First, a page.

The boomers are leaving, and a void is coming if you don’t act now. You know the feeling—your team member possesses critical knowledge, and if that information leaves with them, the repercussions will be felt throughout the organization. For many, the departure of a critical employee triggers a scramble of meetings to capture as much knowledge as possible before they go. Here’s how to build a more effective knowledge transfer program.
What is knowledge transfer:
Knowledge transfer is a systematic and purposeful strategy for capturing critical knowledge from key personnel to store and share within an organization for best efficiency, especially for younger employees. It’s about creating a proactive plan for sharing knowledge today in order to build a more collaborative, aligned, and informed workforce for the future.
There are types of knowledge:
Explicit Knowledge: This is knowledge that is easily shared and transferred through writing or speaking. It is information that can easily be picked up from talking to someone, reading a book, or looking something up online.
Tacit Knowledge: This is knowledge that is hard to transfer or pass along through writing or verbalization. It is developed through a person’s experiences, observations, and insights, and it requires shared activities to transfer or impart that knowledge.
How to implement:
First, start by identifying from whom in the organization you need to gather knowledge (your key players, who it is that the team relies on, or the boomers who might retire soon.) Have them share that information in a way that you can capture, via a portfolio or a “knowledge-sharing onboarding book.” You could build a matrix or spreadsheet to get started. Something that allows you to retain and store that information. Make sure to capture the critical task each person oversees—and who else might have this information. Identify resources you will need to share this information with other teams or to train other key personnel. When it comes to sharing, start by rolling out a mentorship program to allow others to shadow and train one-on-one. Some companies are even doing “simulations”– immersive virtual and augmented reality training experiences to help give employees knowledge in a near hands-on method. Harness modern technology to give hands-on experience in a controlled environment.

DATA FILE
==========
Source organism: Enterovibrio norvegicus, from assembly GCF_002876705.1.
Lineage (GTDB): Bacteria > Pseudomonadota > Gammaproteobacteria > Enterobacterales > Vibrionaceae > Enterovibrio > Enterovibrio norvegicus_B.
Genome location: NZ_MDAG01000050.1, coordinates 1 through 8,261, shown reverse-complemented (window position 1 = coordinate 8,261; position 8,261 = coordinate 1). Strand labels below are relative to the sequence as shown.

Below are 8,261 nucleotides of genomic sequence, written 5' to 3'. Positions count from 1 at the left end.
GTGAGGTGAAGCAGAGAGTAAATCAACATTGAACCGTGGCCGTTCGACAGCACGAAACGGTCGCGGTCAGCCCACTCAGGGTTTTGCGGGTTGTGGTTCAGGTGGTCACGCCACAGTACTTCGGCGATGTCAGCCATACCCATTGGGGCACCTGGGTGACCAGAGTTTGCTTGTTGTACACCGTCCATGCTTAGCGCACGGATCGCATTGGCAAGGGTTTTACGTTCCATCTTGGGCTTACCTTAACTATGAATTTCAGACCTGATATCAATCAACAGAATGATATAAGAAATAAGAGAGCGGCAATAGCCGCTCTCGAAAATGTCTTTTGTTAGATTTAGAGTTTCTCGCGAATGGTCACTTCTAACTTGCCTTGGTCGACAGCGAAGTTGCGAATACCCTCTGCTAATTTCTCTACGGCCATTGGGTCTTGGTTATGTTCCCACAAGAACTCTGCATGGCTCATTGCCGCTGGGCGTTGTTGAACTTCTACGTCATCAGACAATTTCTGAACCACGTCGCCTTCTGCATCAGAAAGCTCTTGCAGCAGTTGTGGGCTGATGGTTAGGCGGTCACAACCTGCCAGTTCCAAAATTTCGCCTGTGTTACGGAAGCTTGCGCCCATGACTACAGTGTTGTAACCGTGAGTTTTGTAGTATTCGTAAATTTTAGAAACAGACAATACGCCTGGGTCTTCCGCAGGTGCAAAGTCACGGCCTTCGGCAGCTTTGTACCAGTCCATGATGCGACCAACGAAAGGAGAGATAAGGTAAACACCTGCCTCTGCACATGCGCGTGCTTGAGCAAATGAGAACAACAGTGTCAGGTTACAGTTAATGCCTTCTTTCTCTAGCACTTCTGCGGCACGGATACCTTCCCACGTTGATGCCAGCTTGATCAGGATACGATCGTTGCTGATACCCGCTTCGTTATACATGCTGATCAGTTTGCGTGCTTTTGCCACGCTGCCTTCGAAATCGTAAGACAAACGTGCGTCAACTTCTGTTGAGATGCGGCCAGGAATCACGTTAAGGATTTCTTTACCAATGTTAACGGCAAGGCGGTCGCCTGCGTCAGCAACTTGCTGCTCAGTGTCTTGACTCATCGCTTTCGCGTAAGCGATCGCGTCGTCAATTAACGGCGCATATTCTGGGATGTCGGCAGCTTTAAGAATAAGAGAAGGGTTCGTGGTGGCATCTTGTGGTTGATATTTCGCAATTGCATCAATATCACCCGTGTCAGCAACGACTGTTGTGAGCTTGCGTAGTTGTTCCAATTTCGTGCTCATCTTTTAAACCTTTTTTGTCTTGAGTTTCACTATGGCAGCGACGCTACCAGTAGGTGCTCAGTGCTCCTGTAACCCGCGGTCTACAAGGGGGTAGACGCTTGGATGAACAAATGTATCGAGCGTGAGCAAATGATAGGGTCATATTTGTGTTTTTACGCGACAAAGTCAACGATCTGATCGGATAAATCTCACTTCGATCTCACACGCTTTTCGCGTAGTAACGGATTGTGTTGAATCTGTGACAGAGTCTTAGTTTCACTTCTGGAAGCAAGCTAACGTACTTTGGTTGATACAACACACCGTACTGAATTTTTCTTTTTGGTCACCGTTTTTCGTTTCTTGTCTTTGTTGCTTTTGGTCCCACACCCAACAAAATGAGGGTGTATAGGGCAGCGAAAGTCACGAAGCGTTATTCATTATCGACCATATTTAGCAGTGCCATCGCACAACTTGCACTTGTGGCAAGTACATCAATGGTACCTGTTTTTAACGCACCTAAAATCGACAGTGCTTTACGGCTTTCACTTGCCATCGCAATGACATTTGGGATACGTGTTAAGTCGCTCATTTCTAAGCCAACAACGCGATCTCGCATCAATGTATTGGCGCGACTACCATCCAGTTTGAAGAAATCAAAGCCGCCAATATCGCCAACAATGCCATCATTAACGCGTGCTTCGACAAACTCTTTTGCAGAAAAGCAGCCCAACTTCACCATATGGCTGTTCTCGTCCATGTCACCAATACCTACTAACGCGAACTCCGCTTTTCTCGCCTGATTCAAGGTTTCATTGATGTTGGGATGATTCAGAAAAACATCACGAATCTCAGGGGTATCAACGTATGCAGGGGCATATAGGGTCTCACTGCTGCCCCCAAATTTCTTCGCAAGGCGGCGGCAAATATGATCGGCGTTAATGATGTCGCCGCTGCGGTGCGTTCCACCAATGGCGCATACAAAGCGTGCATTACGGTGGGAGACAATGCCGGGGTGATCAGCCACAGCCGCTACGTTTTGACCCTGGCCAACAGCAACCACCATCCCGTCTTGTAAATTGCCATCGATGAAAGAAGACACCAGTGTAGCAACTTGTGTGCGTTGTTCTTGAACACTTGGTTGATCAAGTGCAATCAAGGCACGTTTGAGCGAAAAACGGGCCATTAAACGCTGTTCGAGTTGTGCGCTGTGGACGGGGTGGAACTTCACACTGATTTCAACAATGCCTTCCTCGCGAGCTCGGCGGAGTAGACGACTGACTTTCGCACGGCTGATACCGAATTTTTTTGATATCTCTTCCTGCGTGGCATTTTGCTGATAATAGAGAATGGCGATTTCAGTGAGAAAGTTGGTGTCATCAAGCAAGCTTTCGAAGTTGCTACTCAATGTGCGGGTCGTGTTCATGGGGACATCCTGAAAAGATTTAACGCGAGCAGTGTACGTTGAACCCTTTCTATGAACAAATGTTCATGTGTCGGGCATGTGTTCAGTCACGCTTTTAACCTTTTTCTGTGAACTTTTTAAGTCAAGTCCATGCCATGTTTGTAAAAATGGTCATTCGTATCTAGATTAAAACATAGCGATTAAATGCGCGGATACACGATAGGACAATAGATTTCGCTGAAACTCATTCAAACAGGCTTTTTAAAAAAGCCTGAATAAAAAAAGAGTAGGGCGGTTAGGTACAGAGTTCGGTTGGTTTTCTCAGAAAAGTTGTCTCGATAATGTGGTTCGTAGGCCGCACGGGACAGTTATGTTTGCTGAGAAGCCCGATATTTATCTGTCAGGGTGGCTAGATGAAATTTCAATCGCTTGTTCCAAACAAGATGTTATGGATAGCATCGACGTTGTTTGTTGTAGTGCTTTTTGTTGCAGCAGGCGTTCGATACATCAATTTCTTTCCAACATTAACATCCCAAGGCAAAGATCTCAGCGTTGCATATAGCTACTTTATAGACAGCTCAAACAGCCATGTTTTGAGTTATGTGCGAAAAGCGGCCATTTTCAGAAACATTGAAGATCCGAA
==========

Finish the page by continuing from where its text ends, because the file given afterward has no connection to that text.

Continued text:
Other ways to implement:
Paired work puts together two employees who are both learning a new function or activity. It allows them to work back and forth to bounce ideas off of one another and practice learning together.
E-learning or Instructor learning is a great way to share knowledge while also building an education bank. When you need to transfer knowledge to a larger group of people, designing an eLearning or instructor-led course is a more efficient and standardized approach. E-learning removes traditional communication barriers and creates an on-demand resource for employees to access at their moment of need. Over time, eLearning courses will build a knowledge bank for your organization that houses key processes and information.
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